All of these problems would go away if the legal academy stopped treating where an article was published as a proxy for its quality. Authors would stop worrying about placement, journals would stop worrying about competing for articles, the question of home-school bias would seem like a quaint curiosity, massive simultaneous submission would disappear, etc. Never send pre-publication filtering to do post-publication curation's job.

Posted by: James Grimmelmann | Apr 15, 2017 7:38:53 PM

Eric Muller--

Only if you show voter ID. Members only, you understand.

Posted by: Provocateur | Apr 15, 2017 1:42:15 PM

Can I vote for peer review?

Posted by: Eric Muller | Apr 15, 2017 12:54:33 PM

Completely blind review doesn't solve this problem if it's quite likely reviewers will get strong clues that an article they are reviewing is by a professor in their school - for example, because mention of it comes up in class, or a workshop open to students, or informal conversation. Blind review also doesn't protect students if one of their professors becomes upset, and holds it against student editors, when a blind review process results in rejection of that professor's piece (as described in earlier comments).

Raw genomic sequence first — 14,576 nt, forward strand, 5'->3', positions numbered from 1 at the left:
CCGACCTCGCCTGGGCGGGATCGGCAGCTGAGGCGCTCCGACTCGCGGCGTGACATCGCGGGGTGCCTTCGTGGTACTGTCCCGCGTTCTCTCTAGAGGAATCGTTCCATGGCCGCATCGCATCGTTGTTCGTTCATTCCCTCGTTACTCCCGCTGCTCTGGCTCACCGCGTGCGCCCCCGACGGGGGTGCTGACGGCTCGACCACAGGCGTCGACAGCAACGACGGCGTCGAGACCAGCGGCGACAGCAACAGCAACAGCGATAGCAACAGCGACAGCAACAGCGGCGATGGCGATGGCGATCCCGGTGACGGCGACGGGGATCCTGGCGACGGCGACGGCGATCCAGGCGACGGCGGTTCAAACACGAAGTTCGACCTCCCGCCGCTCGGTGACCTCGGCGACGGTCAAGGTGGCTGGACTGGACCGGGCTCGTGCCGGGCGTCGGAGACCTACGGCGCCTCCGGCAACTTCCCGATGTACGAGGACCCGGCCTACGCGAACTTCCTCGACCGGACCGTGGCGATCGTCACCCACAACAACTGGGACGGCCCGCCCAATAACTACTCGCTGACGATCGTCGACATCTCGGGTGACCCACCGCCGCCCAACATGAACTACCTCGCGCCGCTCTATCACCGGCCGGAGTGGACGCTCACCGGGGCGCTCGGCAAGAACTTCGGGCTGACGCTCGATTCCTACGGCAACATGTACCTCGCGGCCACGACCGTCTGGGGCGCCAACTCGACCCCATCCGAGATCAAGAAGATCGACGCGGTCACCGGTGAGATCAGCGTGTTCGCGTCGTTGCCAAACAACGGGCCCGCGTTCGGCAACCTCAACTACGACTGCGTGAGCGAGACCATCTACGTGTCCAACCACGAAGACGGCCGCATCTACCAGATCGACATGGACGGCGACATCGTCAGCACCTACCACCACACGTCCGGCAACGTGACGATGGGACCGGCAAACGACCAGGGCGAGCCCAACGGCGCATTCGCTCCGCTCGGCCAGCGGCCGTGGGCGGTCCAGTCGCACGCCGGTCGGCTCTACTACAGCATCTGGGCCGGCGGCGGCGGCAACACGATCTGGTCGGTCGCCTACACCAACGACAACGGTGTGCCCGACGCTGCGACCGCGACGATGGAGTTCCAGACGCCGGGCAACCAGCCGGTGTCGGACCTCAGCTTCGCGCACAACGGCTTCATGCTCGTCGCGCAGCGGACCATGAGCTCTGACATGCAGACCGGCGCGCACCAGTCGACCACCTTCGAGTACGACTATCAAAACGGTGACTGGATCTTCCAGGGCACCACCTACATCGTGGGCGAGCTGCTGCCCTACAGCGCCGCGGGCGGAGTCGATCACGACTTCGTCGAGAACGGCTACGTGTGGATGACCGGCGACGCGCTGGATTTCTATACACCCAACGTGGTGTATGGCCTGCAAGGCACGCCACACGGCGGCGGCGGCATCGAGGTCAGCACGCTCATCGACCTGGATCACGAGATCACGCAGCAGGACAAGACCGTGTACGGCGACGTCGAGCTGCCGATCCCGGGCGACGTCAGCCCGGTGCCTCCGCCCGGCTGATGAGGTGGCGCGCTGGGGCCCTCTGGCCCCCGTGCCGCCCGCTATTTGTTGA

A blind review process is still a good idea - but as an addition to, not a substitute for - a categorical ban on professors submitting to their own school's law reviews - except for a symposium piece, or a piece that is otherwise invited by the law review. Such invited pieces could address the need described above by john to help fill issues, without creating the pretense that such an internal submission was part of the same competitive process applied to other submissions.

A categorical ban doesn't entirely solve the problem identified above by Jason Mazzone - where outside authors get a leg up by asking faculty they know at the law journal's school to help advocate for them. But if there is a blind review process, and that kind of personal lobbying is understood to violate the rules of the process, that would hopefully discourage it (again, unless it is understood by everyone, and the outside world, that that author was invited by the law journal to contribute and didn't place the article through a review process based on the merits of the piece).